Artificial Intelligence in Education
SUMMER BOARDING COURSES
With the new AI chatbot Chat GPT released late last year, fewer subjects have caught the imagination in education more than the use of artificial intelligence. In a sector historically equipped by a traditional world of blackboards and paper, it is exciting to explore the current uses of AI tools in the classroom and their potential in bringing education further into the 21st century.
But as new and exciting as these technological developments are, what are the dangers of being overly reliant on this exciting new technology? And what are we at risk of losing as the teaching profession moves further into the future?
In this article, we shall have a quick overview of the main pros and cons concerning AI in education, which you really don’t have to be a technophile to follow.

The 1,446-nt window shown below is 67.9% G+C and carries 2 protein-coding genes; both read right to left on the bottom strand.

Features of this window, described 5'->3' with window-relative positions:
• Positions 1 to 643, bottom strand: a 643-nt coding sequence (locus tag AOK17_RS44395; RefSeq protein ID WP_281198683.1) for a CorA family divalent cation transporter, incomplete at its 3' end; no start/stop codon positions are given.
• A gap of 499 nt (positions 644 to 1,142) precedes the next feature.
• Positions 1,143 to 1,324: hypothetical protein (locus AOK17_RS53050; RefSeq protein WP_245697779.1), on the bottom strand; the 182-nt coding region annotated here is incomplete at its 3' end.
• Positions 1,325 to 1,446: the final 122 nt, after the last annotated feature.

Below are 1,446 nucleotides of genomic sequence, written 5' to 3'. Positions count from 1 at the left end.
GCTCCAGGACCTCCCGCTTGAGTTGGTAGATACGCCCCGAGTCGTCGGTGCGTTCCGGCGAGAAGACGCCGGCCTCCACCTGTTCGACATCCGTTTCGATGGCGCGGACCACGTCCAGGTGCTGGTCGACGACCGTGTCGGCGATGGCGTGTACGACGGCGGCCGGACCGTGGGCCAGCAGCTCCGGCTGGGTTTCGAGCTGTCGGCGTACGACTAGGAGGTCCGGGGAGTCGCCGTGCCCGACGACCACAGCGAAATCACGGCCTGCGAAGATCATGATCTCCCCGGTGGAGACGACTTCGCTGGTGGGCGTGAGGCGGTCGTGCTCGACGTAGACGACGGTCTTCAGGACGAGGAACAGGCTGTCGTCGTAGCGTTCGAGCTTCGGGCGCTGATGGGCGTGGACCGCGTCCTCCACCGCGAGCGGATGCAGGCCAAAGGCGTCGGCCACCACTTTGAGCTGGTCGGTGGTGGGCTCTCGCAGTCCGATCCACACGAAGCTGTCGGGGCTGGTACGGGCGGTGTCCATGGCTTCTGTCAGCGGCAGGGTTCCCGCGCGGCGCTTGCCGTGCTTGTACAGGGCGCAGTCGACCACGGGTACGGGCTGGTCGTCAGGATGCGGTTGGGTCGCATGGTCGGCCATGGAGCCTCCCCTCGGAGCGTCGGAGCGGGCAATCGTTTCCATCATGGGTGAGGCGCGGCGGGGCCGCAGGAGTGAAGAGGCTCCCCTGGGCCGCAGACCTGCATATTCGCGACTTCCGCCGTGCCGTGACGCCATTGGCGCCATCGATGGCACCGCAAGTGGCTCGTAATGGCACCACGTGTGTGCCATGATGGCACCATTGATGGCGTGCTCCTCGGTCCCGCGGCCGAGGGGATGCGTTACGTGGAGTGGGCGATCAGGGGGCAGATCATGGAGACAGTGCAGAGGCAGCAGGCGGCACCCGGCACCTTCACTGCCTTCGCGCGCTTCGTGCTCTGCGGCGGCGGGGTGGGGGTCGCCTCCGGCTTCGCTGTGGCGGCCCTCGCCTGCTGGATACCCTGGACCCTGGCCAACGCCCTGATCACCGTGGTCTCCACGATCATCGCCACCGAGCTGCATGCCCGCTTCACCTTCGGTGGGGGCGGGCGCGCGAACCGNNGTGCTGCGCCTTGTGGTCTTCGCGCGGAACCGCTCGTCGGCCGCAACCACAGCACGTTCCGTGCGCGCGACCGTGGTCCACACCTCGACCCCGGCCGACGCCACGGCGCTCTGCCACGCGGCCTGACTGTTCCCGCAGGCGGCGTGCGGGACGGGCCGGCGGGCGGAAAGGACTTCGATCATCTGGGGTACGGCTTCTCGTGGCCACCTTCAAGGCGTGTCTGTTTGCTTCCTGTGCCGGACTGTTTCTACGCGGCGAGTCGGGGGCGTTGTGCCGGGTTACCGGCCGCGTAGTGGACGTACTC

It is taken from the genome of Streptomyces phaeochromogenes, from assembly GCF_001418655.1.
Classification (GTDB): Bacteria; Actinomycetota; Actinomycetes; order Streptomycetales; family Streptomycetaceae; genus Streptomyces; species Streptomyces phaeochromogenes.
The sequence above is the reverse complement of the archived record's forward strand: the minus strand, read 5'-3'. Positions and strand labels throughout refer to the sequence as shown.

Launched by OpenAI, Chat GPT is a super advanced chatbot, which has become one of the most trending subjects today about AI in education. If you have never used it before, the user types in a question and it instantly generates an answer. In writing this blog and wanting to understand the pros of AI-based tools, SBC tried Chat GPT for the first time, typed in – ‘how is artificial intelligence used in education?’ and within a second it came up with this:
Artificial Intelligence (AI) is increasingly being used in education to enhance and personalise the learning experience for students. AI-powered educational tools can help educators automate administrative tasks, grade assignments, and offer real-time feedback to students.
Whilst looking more closely at the writing, it isn’t unimaginable that this paragraph could have been written by a bright student. The tone of the wording – ‘is increasingly being used’ sounds natural enough, and the quick listing of school uses is logically sequenced. But there is a coldness to the words ‘automate’ and ‘educators’ that certainly blows the machine’s cover. But overall, it is impressive.